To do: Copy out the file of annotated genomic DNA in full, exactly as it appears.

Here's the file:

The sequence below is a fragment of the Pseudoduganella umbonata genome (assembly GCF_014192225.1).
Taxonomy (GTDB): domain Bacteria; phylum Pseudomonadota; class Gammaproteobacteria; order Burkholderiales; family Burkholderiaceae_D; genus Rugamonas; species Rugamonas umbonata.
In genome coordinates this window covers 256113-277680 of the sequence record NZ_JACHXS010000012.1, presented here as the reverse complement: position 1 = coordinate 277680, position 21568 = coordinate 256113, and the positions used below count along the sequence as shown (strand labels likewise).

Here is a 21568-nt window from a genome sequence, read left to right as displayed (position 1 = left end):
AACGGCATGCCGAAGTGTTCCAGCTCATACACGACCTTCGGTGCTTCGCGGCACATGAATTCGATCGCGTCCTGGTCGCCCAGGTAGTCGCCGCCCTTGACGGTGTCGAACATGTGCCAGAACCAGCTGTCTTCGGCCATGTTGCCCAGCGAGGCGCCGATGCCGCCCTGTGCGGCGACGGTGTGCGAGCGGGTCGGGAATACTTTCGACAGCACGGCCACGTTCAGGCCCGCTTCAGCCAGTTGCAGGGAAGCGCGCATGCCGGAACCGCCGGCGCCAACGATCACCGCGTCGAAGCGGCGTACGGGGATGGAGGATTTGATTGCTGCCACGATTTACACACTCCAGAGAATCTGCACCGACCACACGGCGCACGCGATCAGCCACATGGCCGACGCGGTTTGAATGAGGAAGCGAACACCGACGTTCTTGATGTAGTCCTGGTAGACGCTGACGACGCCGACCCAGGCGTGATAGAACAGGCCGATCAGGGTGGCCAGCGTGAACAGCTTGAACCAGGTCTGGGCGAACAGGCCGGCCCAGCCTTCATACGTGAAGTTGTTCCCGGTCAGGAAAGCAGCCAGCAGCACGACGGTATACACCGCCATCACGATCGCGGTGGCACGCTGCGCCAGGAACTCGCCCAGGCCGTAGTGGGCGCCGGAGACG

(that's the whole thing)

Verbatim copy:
The sequence below is a fragment of the Pseudoduganella umbonata genome (assembly GCF_014192225.1).
Taxonomy (GTDB): domain Bacteria; phylum Pseudomonadota; class Gammaproteobacteria; order Burkholderiales; family Burkholderiaceae_D; genus Rugamonas; species Rugamonas umbonata.
In genome coordinates this window covers 256113-277680 of the sequence record NZ_JACHXS010000012.1, presented here as the reverse complement: position 1 = coordinate 277680, position 21568 = coordinate 256113, and the positions used below count along the sequence as shown (strand labels likewise).

Here is a 21568-nt window from a genome sequence, read left to right as displayed (position 1 = left end):
AACGGCATGCCGAAGTGTTCCAGCTCATACACGACCTTCGGTGCTTCGCGGCACATGAATTCGATCGCGTCCTGGTCGCCCAGGTAGTCGCCGCCCTTGACGGTGTCGAACATGTGCCAGAACCAGCTGTCTTCGGCCATGTTGCCCAGCGAGGCGCCGATGCCGCCCTGTGCGGCGACGGTGTGCGAGCGGGTCGGGAATACTTTCGACAGCACGGCCACGTTCAGGCCCGCTTCAGCCAGTTGCAGGGAAGCGCGCATGCCGGAACCGCCGGCGCCAACGATCACCGCGTCGAAGCGGCGTACGGGGATGGAGGATTTGATTGCTGCCACGATTTACACACTCCAGAGAATCTGCACCGACCACACGGCGCACGCGATCAGCCACATGGCCGACGCGGTTTGAATGAGGAAGCGAACACCGACGTTCTTGATGTAGTCCTGGTAGACGCTGACGACGCCGACCCAGGCGTGATAGAACAGGCCGATCAGGGTGGCCAGCGTGAACAGCTTGAACCAGGTCTGGGCGAACAGGCCGGCCCAGCCTTCATACGTGAAGTTGTTCCCGGTCAGGAAAGCAGCCAGCAGCACGACGGTATACACCGCCATCACGATCGCGGTGGCACGCTGCGCCAGGAACTCGCCCAGGCCGTAGTGGGCGCCGGAGACG